Arrival of Diego Maradona puts spotlight on Mexican second division team

Diego Maradona speaks to the press after winning his first match as the new manager of Los Dorados in Culiacán on September 17 (Reuters)

The arrival of a football legend with a reputation as a troublemaker has thrust a second division Mexican team into the spotlight.

Wherever Diego Maradona goes he is guaranteed to attract attention and his latest attempt to resurrect his coaching career has certainly brought that to Los Dorados.

The team, named after the Mexican term for a type of golden dolphinfish, is based in Culiacán, the capital of the north-western state of Sinaloa.

Long the cradle of illicit drug production and trafficking in Mexico, Sinaloa is home to the Sinaloa Cartel, one of the largest and most feared criminal organizations in history.

After the announcement on September 6 that Maradona would be taking over as Los Dorados’ technical director, the state is also home to one of the greatest footballers to have ever graced the game but also one of the sports’ most divisive figures.

In his homeland of Argentina, the 57-year-old is still revered as a hero for his performances in the country’s 1986 World Cup-winning team, which won the tournament hosted by Mexico.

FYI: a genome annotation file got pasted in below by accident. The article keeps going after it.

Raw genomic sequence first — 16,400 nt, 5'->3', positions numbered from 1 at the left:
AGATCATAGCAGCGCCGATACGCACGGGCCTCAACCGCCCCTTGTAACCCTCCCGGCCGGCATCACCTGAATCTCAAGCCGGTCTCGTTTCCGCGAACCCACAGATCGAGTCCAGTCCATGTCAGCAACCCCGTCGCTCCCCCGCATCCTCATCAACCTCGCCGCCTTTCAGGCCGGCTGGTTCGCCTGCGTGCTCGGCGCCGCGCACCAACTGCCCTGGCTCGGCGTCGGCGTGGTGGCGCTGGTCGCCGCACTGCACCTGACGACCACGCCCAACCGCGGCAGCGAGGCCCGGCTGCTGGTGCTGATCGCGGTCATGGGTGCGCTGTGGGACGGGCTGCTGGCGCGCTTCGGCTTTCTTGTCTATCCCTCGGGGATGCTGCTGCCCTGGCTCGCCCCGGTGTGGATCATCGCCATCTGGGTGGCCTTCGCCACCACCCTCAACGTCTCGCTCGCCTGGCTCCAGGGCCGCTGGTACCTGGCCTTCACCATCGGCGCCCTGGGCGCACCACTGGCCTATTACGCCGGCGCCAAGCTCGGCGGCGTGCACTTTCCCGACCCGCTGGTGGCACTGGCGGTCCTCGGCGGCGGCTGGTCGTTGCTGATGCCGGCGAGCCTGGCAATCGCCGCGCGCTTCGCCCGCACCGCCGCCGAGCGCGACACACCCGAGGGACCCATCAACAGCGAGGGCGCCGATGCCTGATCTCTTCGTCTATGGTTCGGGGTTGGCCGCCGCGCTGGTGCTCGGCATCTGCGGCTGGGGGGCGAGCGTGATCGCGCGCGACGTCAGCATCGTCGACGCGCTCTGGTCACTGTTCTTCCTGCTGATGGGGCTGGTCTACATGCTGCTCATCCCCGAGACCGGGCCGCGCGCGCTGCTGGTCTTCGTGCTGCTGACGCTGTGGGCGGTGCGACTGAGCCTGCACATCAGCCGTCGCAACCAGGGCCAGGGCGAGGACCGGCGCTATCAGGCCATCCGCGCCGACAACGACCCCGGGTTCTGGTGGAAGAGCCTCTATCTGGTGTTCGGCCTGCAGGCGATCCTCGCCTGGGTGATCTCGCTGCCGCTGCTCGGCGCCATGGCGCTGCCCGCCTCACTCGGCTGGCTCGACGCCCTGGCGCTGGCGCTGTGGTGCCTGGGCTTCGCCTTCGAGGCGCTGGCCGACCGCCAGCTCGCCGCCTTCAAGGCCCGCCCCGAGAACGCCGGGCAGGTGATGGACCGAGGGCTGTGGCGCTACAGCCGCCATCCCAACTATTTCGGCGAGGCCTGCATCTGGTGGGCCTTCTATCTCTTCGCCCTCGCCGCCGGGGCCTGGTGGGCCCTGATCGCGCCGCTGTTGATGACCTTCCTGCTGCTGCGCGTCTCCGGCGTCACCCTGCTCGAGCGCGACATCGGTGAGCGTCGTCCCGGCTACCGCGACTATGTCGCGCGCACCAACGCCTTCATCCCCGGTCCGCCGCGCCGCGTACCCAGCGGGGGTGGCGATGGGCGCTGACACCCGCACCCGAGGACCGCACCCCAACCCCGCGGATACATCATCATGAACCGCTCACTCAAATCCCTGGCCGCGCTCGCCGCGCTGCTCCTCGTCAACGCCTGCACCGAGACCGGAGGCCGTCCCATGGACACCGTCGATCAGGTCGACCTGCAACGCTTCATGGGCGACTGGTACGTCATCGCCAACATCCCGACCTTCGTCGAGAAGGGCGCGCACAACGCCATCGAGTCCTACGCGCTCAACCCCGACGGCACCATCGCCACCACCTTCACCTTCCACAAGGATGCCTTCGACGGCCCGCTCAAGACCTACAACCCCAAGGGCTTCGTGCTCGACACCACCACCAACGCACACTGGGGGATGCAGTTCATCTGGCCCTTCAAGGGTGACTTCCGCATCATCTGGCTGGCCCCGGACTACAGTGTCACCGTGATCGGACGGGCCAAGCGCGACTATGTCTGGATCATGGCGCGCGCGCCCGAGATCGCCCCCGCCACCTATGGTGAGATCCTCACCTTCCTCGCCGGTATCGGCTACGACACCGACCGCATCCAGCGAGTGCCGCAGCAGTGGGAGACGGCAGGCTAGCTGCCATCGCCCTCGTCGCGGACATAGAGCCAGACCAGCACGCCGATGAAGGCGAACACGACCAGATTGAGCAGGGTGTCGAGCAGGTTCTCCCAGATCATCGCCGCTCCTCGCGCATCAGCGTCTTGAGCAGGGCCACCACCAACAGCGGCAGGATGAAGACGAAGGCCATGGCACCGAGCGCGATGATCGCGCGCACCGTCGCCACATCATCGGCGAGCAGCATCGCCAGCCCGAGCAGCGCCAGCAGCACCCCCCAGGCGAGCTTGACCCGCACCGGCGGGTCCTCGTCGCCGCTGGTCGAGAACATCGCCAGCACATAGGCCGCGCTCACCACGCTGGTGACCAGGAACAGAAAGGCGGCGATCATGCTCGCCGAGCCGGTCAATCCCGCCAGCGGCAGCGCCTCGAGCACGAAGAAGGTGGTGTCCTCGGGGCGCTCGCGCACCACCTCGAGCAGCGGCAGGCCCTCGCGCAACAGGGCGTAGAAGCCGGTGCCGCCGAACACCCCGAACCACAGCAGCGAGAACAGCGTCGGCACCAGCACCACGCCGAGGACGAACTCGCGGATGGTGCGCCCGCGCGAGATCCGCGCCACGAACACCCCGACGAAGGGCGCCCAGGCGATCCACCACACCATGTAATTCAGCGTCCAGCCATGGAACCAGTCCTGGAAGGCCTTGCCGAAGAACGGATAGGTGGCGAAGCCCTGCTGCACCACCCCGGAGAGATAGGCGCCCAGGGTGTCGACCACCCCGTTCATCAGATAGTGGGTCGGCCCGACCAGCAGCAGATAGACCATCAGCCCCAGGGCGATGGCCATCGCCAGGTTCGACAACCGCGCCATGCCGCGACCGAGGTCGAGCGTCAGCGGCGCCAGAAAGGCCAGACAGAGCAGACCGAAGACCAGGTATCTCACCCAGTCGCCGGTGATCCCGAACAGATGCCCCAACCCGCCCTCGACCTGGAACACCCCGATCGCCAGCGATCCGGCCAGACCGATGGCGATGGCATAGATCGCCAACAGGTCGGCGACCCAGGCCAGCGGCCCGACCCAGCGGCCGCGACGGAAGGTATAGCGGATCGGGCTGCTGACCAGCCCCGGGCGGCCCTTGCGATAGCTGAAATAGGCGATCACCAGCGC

The diminutive forward is credited with inspiring an unfancied group of players to glory with his brilliance, culminating in victory over West Germany in the final at the Estadio Azteca in Mexico City.

“His reputation in Mexico is generally good,” said Tom Marshall, a journalist based in Guadalajara who has covered Mexican football for eight years.

“Mexico is where he crowned his career, playing in 1986 like he did….Even at the recent World Cup he was saying he loved Mexican football and Mexico was his favourite team and that he was a Mexico fan.”

But that great victory in 1986 also showed Maradona’s dark side when he deliberately used his hand to score a goal in a quarter final game against England.

The man himself later dubbed it the “Mano de Dios,” or “Hand of God” goal, and it remains probably the most infamous example of cheating in the history of sport.

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